In the context of remote sensing, for example, in the imaging of objects in the night sky, the ability to prepare a physical system in an optimal state does not exist. In the case of starlight, the typical assumption is that the source is classical thermal light, the state of maximum entropy or “uninformativeness.” Imaging such sources is plagued by the limits of diffraction when the objects are in close proximity. The wave-like nature of light causes it to spread as it moves through space, bending around obstacles, for example when traversing a telescope aperture. This results in a diffraction pattern described by a so-called point spread function (PSF) in the image plane. The Rayleigh criterion states that two closely spaced objects are just resolvable—that is, discernable from one another—when the center of the diffraction pattern, or peak of the PSF, of one object is directly over the first minimum of the diffraction pattern of the other. Roughly, the PSF maxima must be farther apart than their widths (Fig. 1).

    Some astronomers say they are able to resolve objects that are slightly closer than the Rayleigh limit allows. Yet inevitably, as the angular separation between the objects decreases, the information that can be obtained about that separation using direct detection becomes negligible, and even the most optimistic astronomer, utilizing the most sophisticated signal-processing techniques, must admit defeat. Correspondingly, as the separation approaches zero, the minimum error on any unbiased estimation of the separation blows up to infinity, which has limited angular resolution in imaging since the time of Galileo. Typically, the mean-squared error on the estimation of a parameter scales with the number of repeated measurements or data points, ν
    , as 1∕ν. Even for a large error per measurement, any desired precision is attained by taking multiple data points. When, however, the lower bound on direct estimation of the separation is divergent because of the Rayleigh limit, the 1∕ν factor makes no impact. This is what Tsang and collaborators call Rayleigh’s curse.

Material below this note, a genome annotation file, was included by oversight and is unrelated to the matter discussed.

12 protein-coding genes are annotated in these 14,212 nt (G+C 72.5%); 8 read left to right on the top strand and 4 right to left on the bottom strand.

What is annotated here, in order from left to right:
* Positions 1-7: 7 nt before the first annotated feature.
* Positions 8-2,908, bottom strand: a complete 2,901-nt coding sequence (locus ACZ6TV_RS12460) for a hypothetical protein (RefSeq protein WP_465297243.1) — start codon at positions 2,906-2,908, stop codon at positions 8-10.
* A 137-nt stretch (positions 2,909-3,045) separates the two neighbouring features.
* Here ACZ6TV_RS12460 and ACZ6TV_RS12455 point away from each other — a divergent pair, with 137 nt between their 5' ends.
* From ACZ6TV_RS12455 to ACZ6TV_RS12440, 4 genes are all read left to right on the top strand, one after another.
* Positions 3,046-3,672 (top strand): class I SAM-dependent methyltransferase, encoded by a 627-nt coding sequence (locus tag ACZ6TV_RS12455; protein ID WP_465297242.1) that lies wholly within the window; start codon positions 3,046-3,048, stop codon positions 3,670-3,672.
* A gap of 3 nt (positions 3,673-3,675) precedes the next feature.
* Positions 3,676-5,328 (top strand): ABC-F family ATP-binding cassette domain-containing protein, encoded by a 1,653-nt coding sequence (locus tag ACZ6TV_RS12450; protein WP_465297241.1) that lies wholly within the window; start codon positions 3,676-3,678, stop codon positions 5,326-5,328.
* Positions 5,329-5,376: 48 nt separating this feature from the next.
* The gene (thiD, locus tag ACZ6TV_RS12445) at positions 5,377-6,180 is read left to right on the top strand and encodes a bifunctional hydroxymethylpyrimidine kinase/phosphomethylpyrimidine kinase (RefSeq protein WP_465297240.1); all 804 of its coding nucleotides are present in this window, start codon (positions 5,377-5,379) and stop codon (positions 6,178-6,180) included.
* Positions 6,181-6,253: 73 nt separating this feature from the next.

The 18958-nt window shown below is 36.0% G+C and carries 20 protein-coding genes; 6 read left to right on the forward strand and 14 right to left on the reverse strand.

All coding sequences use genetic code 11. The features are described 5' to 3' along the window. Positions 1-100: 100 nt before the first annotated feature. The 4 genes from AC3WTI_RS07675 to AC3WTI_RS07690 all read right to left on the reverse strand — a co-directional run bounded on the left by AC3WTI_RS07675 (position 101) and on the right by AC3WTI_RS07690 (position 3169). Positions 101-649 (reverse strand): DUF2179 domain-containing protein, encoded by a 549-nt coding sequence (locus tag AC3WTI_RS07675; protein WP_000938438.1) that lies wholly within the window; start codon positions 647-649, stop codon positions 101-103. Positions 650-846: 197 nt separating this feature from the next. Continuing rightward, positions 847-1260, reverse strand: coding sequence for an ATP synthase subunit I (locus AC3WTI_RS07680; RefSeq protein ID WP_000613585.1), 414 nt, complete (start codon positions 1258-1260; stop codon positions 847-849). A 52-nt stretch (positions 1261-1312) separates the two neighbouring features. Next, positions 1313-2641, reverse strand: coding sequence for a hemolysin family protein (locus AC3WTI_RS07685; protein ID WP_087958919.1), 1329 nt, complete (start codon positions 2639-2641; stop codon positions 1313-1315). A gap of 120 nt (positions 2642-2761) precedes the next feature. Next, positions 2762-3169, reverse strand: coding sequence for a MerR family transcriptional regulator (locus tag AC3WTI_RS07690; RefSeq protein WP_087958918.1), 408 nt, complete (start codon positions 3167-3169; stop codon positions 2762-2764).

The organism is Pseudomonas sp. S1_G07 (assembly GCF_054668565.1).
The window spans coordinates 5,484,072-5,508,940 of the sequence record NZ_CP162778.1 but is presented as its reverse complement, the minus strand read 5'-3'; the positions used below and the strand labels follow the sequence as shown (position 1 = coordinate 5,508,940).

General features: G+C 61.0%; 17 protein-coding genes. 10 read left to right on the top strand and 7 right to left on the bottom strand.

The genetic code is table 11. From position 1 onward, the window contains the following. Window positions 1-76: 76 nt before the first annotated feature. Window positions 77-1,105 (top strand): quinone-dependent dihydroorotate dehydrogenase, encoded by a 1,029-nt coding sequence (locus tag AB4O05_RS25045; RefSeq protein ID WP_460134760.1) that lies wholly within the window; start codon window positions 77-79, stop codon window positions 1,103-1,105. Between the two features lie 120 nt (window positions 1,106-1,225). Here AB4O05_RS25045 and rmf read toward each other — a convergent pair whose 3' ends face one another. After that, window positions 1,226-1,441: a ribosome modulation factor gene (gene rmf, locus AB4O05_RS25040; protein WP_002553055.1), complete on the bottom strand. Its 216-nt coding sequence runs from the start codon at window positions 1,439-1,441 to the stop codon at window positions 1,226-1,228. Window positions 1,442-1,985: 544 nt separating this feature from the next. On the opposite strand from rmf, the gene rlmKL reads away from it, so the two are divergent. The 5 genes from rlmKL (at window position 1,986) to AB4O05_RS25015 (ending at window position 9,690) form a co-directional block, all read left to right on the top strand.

Using a quantum metrology formalism to minimize the estimation error, the initial achievement of their work has been to show that there is no fundamental obstacle to the estimation of the separation of two PSFs in one dimension (that is, for sources that sit on a line). As the separation of two PSFs decreases to zero, the amount of obtainable information stays constant. This discovery is nicely summed up by Tsang, who says we should apologize to the starlight “as it travels billions of light years to reach us, yet our current technology and even our space telescopes turn out to be wasting a lot of the information it carries.” [4]

    It could be suggested that this is merely a theoretical proof; the quantum metrology formalism indicates that there is always an optimal measurement, which minimizes the estimation error for the separation parameter. Paradoxically, this optimal measurement can, however, depend on the value of the parameter. To obviate such concerns, Tsang and his colleagues propose a strategy, based on state-of-the-art quantum optics technology, that produces a minimal error in the estimation of the separation variable—counterintuitively, this error remains constant for all separation values, under the assumption that the PSFs have a Gaussian shape. The method, which the authors call spatial mode demultiplexing (SPADE), splits the light from the two sources into optical waveguides that have a quadratic refractive-index lateral profile. Mathematically, this SPADE measurement decomposes the overlapping PSFs (a real function in one dimension) into the complete basis of Hermite functions, just as a Fourier transform provides a decomposition of a real function into a superposition of sine and cosine terms. A posteriori, one may be tempted to use intuition to explain why this Hermite basis measurement seems not to suffer Rayleigh’s curse, but then again, were intuition forthcoming, the result may not have been hidden from view for so long. (This elusiveness relates to subtleties in the estimation of a single parameter extracted from the joint statistics of two incoherent light sources.)